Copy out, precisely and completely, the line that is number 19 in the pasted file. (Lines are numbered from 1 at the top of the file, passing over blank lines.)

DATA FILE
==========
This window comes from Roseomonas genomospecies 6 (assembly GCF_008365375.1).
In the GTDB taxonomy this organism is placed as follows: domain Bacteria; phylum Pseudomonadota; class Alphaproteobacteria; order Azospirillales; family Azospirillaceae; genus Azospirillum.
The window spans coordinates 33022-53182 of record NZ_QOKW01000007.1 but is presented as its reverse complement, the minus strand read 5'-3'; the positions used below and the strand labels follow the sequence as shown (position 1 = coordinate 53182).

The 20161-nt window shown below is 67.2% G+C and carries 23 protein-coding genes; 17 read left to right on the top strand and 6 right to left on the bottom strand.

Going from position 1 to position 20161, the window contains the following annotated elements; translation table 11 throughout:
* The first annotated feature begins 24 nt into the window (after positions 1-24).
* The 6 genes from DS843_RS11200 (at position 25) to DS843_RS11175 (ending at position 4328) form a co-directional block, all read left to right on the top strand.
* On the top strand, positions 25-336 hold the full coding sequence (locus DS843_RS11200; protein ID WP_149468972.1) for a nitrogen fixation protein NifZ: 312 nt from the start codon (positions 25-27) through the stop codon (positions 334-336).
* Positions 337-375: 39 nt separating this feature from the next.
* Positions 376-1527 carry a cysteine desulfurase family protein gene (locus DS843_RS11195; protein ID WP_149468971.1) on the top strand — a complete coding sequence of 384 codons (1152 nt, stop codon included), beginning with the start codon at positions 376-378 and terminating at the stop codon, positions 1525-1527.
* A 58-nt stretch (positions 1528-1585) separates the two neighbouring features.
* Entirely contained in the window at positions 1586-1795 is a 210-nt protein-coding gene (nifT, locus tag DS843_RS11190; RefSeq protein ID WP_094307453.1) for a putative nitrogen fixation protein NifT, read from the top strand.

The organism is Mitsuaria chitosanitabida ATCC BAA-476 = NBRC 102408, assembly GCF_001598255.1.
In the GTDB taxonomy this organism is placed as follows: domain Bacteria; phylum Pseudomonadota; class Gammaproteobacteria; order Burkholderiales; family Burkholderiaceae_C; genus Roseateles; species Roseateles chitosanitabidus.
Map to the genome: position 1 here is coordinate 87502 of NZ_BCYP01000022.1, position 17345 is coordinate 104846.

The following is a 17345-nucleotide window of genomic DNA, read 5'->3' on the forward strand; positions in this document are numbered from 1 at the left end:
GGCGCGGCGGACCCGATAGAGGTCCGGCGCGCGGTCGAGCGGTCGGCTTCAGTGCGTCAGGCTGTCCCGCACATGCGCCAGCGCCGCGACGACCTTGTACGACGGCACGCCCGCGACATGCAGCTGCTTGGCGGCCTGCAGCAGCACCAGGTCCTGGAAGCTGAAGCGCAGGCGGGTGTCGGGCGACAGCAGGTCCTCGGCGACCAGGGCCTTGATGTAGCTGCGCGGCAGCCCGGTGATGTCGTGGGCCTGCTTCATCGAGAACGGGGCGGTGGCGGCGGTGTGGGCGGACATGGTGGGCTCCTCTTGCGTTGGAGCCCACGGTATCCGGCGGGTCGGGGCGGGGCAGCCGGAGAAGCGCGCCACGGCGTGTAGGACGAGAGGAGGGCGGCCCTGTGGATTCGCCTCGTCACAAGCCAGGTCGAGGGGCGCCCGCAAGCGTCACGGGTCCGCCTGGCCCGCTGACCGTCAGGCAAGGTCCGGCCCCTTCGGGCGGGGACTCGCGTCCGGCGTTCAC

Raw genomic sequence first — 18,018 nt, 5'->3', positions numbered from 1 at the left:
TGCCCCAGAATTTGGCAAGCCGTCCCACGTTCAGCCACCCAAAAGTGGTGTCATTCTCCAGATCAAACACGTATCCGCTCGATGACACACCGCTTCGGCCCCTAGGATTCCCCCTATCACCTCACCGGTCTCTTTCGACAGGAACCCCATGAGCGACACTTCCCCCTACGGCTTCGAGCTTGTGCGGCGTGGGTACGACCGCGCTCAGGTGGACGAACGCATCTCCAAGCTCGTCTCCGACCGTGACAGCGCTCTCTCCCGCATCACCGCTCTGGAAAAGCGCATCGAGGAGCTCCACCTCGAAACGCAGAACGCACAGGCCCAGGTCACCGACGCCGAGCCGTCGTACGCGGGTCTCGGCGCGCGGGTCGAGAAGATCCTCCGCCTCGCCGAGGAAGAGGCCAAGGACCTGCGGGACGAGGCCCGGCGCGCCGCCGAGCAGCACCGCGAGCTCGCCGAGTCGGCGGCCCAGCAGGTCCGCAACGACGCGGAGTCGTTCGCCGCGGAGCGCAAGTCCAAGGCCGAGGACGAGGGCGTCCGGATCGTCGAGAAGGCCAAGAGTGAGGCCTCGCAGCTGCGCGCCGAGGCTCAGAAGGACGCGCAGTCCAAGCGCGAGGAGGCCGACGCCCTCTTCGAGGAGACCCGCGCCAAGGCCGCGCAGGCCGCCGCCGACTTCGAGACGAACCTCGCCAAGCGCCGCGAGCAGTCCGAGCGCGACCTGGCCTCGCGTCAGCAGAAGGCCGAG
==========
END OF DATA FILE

TGCCCCAGAATTTGGCAAGCCGTCCCACGTTCAGCCACCCAAAAGTGGTGTCATTCTCCAGATCAAACACGTATCCGCTCGATGACACACCGCTTCGGCCCCTAGGATTCCCCCTATCACCTCACCGGTCTCTTTCGACAGGAACCCCATGAGCGACACTTCCCCCTACGGCTTCGAGCTTGTGCGGCGTGGGTACGACCGCGCTCAGGTGGACGAACGCATCTCCAAGCTCGTCTCCGACCGTGACAGCGCTCTCTCCCGCATCACCGCTCTGGAAAAGCGCATCGAGGAGCTCCACCTCGAAACGCAGAACGCACAGGCCCAGGTCACCGACGCCGAGCCGTCGTACGCGGGTCTCGGCGCGCGGGTCGAGAAGATCCTCCGCCTCGCCGAGGAAGAGGCCAAGGACCTGCGGGACGAGGCCCGGCGCGCCGCCGAGCAGCACCGCGAGCTCGCCGAGTCGGCGGCCCAGCAGGTCCGCAACGACGCGGAGTCGTTCGCCGCGGAGCGCAAGTCCAAGGCCGAGGACGAGGGCGTCCGGATCGTCGAGAAGGCCAAGAGTGAGGCCTCGCAGCTGCGCGCCGAGGCTCAGAAGGACGCGCAGTCCAAGCGCGAGGAGGCCGACGCCCTCTTCGAGGAGACCCGCGCCAAGGCCGCGCAGGCCGCCGCCGACTTCGAGACGAACCTCGCCAAGCGCCGCGAGCAGTCCGAGCGCGACCTGGCCTCGCGTCAGCAGAAGGCCGAG